Tuesday, July 29, 2008
By Victoria St. Martin
A few of St. John the Baptist Parish’s vehicles are going live.
By the end of this week, administrators and department heads will be monitoring several parish vehicles outfitted with GPS tracking devices as part of a trial phase. The Global Positioning System, which has been on for a week internally to work out kinks, will be up and running after a series of meetings with employees. TrackNet – Fleet Tracking Systems based in New Orleans, La. earned the contract. Department heads and administrators will be able to “see” the location and speed of a vehicle through the system, which is linked to the Internet. A map displays the latitude and longitude of a car, while another feature details thing such as every stop the car made to the speed it had been going.
The system also could send out e-mail alerts if a vehicle goes over a certain speed limit, idles for a certain length of time or needs an oil change, said St. John Chief Administrative Officer Pat McTopy. If all goes well, the monitoring devices will be placed on the entire fleet of 160 vehicles and moving equipment — including tractors, dump trucks and bulldozers — in the next three years. The pilot program includes about 50 out of 80 vehicles, St. John public information officer Buddy Boe said. The tracking devices, which did not require council approval and cost $279 per vehicle, will reduce fuel costs and overtime, while increasing productivity, he said. The council however did approve a change to St. John’s travel policy last week, adding disciplinary measures for employees who tampered with the GPS devices. An employee will be fired after a fifth violation, according to the policy. Leading up to their termination, an employee will be given verbal and written warnings, as well as suspensions.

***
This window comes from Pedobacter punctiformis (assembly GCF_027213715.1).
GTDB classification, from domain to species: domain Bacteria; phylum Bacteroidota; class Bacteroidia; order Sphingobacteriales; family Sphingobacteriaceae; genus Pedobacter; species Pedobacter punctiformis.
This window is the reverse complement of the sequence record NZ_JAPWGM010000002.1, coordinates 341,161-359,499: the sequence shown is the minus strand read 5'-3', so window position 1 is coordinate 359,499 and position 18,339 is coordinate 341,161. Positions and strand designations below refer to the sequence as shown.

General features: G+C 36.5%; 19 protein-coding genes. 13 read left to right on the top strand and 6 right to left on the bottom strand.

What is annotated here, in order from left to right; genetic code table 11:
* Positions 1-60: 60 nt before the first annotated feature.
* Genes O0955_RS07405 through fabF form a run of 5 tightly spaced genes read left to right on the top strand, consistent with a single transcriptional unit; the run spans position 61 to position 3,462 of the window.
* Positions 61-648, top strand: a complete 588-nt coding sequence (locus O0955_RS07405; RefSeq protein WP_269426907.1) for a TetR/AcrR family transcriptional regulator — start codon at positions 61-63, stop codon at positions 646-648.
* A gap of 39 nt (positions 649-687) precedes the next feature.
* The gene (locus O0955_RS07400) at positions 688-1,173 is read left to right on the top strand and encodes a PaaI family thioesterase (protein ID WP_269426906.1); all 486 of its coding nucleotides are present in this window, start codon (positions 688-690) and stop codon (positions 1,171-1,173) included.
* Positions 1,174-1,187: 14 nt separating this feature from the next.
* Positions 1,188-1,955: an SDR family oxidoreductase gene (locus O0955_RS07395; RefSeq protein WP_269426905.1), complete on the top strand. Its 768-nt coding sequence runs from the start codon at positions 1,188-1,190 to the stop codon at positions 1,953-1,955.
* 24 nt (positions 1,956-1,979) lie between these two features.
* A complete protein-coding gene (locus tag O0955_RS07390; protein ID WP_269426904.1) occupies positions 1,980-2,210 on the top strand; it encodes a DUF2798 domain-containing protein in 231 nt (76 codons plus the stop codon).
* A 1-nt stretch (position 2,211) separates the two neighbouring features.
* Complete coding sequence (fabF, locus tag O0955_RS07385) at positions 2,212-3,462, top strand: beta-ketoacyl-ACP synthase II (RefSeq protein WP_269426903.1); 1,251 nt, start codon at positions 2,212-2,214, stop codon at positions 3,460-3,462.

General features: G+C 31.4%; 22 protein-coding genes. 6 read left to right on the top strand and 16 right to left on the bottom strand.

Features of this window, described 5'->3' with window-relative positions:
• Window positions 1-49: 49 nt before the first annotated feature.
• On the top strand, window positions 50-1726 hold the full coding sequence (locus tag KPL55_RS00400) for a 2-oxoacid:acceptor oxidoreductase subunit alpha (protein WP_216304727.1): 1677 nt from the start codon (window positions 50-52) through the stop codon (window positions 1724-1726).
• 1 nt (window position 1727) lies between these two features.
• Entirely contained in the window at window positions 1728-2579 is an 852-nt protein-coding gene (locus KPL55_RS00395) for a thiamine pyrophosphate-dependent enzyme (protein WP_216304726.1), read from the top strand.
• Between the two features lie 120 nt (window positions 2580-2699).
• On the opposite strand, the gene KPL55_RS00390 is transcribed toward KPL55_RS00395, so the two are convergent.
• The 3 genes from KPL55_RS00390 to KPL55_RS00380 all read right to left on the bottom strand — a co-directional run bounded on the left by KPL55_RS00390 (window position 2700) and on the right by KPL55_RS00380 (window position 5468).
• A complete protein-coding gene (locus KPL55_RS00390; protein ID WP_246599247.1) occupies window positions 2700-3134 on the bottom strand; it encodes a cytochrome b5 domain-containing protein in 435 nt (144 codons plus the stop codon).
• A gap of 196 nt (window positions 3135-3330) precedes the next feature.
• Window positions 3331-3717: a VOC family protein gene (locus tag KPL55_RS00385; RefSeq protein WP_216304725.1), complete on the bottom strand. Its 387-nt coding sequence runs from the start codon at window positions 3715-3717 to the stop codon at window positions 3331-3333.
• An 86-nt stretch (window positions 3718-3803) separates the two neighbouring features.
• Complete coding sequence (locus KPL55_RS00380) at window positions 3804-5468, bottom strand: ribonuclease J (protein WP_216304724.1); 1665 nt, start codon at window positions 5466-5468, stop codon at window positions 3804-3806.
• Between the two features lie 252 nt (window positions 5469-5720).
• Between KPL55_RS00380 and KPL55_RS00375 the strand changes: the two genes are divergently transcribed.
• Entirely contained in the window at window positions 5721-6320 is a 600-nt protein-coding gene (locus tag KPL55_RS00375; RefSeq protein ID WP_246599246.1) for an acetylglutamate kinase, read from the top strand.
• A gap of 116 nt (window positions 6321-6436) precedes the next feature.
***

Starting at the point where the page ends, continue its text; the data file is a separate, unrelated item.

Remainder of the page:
Boe said 17 vehicles in the Public Works Department, 31 vehicles in the Utilities Department and two in the Recreation Department have the tracking devices. Boe said the trial phase does include vehicles of supervisors, superintendents and foremen. He said after a year, if the first phase is successful, the next phase would include another 50 vehicles of managers and assistant directors. Councilman Ronnie Smith, one of the members who said he supported the effort but wanted to ensure supervisors’ vehicles also would be included in the pilot program, said he felt that an effort was made to be “fair across the board.” McTopy, a former department director in a previous administration, said he remembers each employee in the Utilities Department during the mid-80′s used a hand written sign-in sheet in an effort to monitor vehicle usage. “That was primitive compared to this,” he said, as he looked at a system map on his computer screen. “We recognized even then, there was a need to control things.”